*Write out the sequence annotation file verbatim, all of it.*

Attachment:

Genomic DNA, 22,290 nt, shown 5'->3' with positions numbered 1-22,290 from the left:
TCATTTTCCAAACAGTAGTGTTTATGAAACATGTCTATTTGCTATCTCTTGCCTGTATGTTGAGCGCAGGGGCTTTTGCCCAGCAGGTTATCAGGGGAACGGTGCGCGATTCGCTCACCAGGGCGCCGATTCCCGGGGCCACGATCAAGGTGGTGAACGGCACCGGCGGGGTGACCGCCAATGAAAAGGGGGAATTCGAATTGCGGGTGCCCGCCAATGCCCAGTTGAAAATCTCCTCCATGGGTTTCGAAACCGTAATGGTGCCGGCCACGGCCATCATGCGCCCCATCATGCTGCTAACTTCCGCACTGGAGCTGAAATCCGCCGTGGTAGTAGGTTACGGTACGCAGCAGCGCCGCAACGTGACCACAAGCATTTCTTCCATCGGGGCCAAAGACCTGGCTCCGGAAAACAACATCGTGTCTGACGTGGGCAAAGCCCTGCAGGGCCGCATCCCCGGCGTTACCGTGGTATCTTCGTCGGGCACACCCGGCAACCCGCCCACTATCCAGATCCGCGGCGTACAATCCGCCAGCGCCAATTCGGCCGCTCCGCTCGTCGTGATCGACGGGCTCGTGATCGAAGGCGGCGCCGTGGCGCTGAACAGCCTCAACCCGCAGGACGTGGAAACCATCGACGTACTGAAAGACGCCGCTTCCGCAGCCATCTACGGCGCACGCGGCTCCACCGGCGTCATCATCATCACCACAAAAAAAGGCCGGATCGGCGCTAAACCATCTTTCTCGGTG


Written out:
Genomic DNA, 22,290 nt, shown 5'->3' with positions numbered 1-22,290 from the left:
TCATTTTCCAAACAGTAGTGTTTATGAAACATGTCTATTTGCTATCTCTTGCCTGTATGTTGAGCGCAGGGGCTTTTGCCCAGCAGGTTATCAGGGGAACGGTGCGCGATTCGCTCACCAGGGCGCCGATTCCCGGGGCCACGATCAAGGTGGTGAACGGCACCGGCGGGGTGACCGCCAATGAAAAGGGGGAATTCGAATTGCGGGTGCCCGCCAATGCCCAGTTGAAAATCTCCTCCATGGGTTTCGAAACCGTAATGGTGCCGGCCACGGCCATCATGCGCCCCATCATGCTGCTAACTTCCGCACTGGAGCTGAAATCCGCCGTGGTAGTAGGTTACGGTACGCAGCAGCGCCGCAACGTGACCACAAGCATTTCTTCCATCGGGGCCAAAGACCTGGCTCCGGAAAACAACATCGTGTCTGACGTGGGCAAAGCCCTGCAGGGCCGCATCCCCGGCGTTACCGTGGTATCTTCGTCGGGCACACCCGGCAACCCGCCCACTATCCAGATCCGCGGCGTACAATCCGCCAGCGCCAATTCGGCCGCTCCGCTCGTCGTGATCGACGGGCTCGTGATCGAAGGCGGCGCCGTGGCGCTGAACAGCCTCAACCCGCAGGACGTGGAAACCATCGACGTACTGAAAGACGCCGCTTCCGCAGCCATCTACGGCGCACGCGGCTCCACCGGCGTCATCATCATCACCACAAAAAAAGGCCGGATCGGCGCTAAACCATCTTTCTCGGTG